ESTimating plant phylogeny: lessons from partitioning
- Equal contributors
1 Department of Biology, New York University, 100 Washington Sq East, New York NY 10003, USA
2 American Museum of Natural History, Central Park West @79th St., New York, NY 10024, USA
3 New York Botanical Garden Bronx, 200th Street and Kazimiroff Boulevard, Bronx, NY 10458, USA
BMC Evolutionary Biology 2006, 6:48 doi:10.1186/1471-2148-6-48Published: 15 June 2006
While Expressed Sequence Tags (ESTs) have proven a viable and efficient way to sample genomes, particularly those for which whole-genome sequencing is impractical, phylogenetic analysis using ESTs remains difficult. Sequencing errors and orthology determination are the major problems when using ESTs as a source of characters for systematics. Here we develop methods to incorporate EST sequence information in a simultaneous analysis framework to address controversial phylogenetic questions regarding the relationships among the major groups of seed plants. We use an automated, phylogenetically derived approach to orthology determination called OrthologID generate a phylogeny based on 43 process partitions, many of which are derived from ESTs, and examine several measures of support to assess the utility of EST data for phylogenies.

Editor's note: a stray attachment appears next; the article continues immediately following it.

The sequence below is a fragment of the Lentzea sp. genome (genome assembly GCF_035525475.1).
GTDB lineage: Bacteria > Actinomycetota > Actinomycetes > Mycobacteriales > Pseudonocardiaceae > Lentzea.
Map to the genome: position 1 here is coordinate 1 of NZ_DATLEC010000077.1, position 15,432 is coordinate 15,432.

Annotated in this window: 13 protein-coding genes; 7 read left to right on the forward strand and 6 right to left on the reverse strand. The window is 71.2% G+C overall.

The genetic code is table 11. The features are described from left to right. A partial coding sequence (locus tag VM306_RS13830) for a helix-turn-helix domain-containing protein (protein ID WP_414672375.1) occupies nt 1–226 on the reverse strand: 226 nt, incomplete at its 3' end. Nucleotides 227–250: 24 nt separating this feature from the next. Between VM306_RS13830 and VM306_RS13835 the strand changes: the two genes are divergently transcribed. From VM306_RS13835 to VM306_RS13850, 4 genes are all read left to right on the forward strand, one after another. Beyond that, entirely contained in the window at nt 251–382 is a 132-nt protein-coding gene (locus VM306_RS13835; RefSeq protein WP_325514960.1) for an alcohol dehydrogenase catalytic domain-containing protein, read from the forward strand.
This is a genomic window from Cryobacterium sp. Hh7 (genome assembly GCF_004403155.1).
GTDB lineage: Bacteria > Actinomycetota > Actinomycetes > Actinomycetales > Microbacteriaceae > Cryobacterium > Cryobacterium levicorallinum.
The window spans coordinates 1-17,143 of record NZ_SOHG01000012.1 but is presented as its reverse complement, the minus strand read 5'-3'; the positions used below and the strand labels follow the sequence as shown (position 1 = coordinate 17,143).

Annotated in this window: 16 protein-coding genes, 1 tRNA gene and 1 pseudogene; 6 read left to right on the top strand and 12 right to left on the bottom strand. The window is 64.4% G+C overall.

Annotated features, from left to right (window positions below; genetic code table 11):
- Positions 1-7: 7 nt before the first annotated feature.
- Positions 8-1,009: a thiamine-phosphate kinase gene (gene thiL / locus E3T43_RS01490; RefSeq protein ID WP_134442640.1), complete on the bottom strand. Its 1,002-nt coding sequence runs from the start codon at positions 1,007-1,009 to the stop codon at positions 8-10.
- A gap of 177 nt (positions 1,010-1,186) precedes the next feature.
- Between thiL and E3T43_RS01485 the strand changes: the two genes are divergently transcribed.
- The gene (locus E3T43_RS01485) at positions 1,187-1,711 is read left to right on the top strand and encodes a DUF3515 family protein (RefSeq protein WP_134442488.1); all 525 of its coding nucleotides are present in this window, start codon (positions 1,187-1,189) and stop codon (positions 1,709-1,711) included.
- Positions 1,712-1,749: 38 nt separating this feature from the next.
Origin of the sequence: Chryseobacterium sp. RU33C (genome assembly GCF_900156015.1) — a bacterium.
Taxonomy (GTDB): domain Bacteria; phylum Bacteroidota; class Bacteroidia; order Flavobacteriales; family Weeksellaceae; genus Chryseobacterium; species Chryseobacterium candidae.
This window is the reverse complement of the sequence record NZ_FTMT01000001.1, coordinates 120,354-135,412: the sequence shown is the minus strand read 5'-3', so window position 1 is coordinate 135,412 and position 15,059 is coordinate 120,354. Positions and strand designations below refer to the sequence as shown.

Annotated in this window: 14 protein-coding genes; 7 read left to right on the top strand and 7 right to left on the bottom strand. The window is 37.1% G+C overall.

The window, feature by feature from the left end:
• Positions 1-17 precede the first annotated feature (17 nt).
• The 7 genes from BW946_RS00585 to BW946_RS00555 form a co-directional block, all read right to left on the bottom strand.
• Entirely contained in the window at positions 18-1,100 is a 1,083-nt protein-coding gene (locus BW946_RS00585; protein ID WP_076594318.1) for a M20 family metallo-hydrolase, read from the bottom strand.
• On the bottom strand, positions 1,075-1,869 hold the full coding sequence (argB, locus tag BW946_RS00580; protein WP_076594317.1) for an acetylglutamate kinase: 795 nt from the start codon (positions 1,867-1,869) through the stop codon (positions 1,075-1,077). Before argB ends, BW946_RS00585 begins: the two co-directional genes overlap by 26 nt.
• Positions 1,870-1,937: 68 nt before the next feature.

A maximum parsimony (MP) analysis resulted in a single tree with relatively high support at all nodes in the tree despite rampant conflict among trees generated from the separate analysis of individual partitions. In a comparison of broader-scale groupings based on cellular compartment (ie: chloroplast, mitochondrial or nuclear) or function, only the nuclear partition tree (based largely on EST data) was found to be topologically identical to the tree based on the simultaneous analysis of all data. Despite topological conflict among the broader-scale groupings examined, only the tree based on morphological data showed statistically significant differences.
Based on the amount of character support contributed by EST data which make up a majority of the nuclear data set, and the lack of conflict of the nuclear data set with the simultaneous analysis tree, we conclude that the inclusion of EST data does provide a viable and efficient approach to address phylogenetic questions within a parsimony framework on a genomic scale, if problems of orthology determination and potential sequencing errors can be overcome. In addition, approaches that examine conflict and support in a simultaneous analysis framework allow for a more precise understanding of the evolutionary history of individual process partitions and may be a novel way to understand functional aspects of different kinds of cellular classes of gene products.